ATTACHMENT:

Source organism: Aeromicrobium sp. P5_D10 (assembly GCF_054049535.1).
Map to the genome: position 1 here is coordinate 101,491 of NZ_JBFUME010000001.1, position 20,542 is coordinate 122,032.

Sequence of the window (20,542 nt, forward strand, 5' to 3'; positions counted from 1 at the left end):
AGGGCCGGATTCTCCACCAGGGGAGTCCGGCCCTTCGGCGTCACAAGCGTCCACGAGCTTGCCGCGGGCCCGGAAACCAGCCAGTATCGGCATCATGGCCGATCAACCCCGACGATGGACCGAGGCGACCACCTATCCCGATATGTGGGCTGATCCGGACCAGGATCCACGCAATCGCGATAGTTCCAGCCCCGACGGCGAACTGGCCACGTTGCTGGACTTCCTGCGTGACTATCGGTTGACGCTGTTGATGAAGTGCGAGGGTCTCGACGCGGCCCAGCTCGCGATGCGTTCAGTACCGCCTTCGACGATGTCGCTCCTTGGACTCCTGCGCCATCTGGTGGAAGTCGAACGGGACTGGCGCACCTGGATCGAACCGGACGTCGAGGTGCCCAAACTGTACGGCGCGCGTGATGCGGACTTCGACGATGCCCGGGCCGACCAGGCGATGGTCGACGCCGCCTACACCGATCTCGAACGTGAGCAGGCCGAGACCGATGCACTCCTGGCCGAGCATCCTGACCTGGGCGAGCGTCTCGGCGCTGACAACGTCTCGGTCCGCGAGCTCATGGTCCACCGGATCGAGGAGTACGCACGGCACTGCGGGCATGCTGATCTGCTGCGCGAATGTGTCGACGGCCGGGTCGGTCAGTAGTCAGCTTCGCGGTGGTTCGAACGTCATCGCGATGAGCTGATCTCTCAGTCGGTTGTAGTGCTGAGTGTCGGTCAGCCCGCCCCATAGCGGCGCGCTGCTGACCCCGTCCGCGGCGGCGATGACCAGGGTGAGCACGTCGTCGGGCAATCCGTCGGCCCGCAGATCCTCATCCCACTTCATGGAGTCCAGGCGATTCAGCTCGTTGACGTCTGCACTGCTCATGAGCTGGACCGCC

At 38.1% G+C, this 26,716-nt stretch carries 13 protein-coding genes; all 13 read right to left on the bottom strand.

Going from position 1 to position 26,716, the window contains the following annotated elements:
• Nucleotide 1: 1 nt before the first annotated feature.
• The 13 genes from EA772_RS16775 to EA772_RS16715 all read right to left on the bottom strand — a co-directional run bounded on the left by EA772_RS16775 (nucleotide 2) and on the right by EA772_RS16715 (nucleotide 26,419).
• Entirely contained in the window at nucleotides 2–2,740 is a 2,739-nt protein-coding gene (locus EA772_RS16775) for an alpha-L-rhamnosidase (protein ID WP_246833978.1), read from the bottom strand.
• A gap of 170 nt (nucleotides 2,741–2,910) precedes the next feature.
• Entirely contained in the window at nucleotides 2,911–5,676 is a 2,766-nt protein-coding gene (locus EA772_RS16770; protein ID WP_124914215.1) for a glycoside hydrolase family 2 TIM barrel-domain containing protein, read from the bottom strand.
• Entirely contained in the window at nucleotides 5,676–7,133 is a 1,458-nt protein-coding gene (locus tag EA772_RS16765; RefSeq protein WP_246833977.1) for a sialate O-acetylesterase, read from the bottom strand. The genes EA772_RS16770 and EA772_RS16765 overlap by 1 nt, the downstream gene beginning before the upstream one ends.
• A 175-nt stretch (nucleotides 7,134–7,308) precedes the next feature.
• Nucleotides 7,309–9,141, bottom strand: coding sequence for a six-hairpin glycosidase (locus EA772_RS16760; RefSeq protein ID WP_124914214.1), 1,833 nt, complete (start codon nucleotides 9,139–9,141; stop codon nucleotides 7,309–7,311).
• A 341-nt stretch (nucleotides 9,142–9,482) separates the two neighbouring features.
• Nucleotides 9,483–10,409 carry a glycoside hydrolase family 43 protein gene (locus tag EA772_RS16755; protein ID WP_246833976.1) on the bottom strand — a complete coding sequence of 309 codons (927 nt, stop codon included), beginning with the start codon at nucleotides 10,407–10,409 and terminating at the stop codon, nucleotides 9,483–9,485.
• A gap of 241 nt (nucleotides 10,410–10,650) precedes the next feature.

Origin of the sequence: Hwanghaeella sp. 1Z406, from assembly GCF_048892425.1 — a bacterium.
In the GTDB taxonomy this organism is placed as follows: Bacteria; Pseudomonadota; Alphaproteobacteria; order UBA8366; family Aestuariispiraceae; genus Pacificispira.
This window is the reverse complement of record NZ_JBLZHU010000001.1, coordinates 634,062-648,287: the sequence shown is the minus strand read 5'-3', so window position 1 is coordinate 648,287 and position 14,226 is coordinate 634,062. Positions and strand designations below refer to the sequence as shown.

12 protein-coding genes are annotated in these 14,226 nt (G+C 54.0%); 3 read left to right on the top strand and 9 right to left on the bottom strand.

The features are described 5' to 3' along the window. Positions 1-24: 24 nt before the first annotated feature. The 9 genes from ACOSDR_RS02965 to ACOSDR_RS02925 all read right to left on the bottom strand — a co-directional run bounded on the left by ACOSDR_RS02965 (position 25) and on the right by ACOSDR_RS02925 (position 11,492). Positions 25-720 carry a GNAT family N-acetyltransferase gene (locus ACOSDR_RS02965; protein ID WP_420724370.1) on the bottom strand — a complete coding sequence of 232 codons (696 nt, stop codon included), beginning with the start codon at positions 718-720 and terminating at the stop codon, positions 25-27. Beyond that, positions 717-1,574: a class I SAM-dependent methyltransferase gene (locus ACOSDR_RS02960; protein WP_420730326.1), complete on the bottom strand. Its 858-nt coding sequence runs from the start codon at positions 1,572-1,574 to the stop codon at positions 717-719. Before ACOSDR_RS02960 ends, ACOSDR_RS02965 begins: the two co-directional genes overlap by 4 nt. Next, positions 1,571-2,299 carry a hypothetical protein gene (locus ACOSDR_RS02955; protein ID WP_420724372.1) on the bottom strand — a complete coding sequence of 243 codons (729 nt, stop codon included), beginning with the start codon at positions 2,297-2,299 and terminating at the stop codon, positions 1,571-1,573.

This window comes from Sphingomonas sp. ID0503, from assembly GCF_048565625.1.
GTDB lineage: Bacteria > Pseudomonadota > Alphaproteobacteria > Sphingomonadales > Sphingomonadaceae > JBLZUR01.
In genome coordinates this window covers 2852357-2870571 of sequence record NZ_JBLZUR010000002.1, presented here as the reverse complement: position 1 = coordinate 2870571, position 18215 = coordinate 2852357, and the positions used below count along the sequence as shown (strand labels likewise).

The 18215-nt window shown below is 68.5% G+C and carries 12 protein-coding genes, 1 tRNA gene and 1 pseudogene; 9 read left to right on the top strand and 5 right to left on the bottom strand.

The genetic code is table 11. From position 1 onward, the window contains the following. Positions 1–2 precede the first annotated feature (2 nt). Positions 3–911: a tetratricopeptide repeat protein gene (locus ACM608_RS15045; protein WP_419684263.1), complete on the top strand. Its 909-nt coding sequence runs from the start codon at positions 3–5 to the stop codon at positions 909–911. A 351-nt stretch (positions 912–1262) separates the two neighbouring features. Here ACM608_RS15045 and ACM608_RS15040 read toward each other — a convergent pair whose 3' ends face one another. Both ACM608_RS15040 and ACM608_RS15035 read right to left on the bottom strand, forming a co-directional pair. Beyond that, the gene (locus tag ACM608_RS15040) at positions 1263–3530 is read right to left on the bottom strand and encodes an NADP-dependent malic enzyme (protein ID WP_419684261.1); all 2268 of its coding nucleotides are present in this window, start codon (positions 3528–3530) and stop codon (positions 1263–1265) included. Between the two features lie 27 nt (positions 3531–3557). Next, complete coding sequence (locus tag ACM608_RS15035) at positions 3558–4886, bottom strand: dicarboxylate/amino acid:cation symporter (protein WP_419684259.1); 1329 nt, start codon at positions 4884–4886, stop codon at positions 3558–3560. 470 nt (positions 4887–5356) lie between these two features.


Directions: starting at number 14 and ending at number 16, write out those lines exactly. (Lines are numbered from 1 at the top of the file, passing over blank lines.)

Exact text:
• Nucleotides 7,309–9,141, bottom strand: coding sequence for a six-hairpin glycosidase (locus EA772_RS16760; RefSeq protein ID WP_124914214.1), 1,833 nt, complete (start codon nucleotides 9,139–9,141; stop codon nucleotides 7,309–7,311).
• A 341-nt stretch (nucleotides 9,142–9,482) separates the two neighbouring features.
• Nucleotides 9,483–10,409 carry a glycoside hydrolase family 43 protein gene (locus tag EA772_RS16755; protein ID WP_246833976.1) on the bottom strand — a complete coding sequence of 309 codons (927 nt, stop codon included), beginning with the start codon at nucleotides 10,407–10,409 and terminating at the stop codon, nucleotides 9,483–9,485.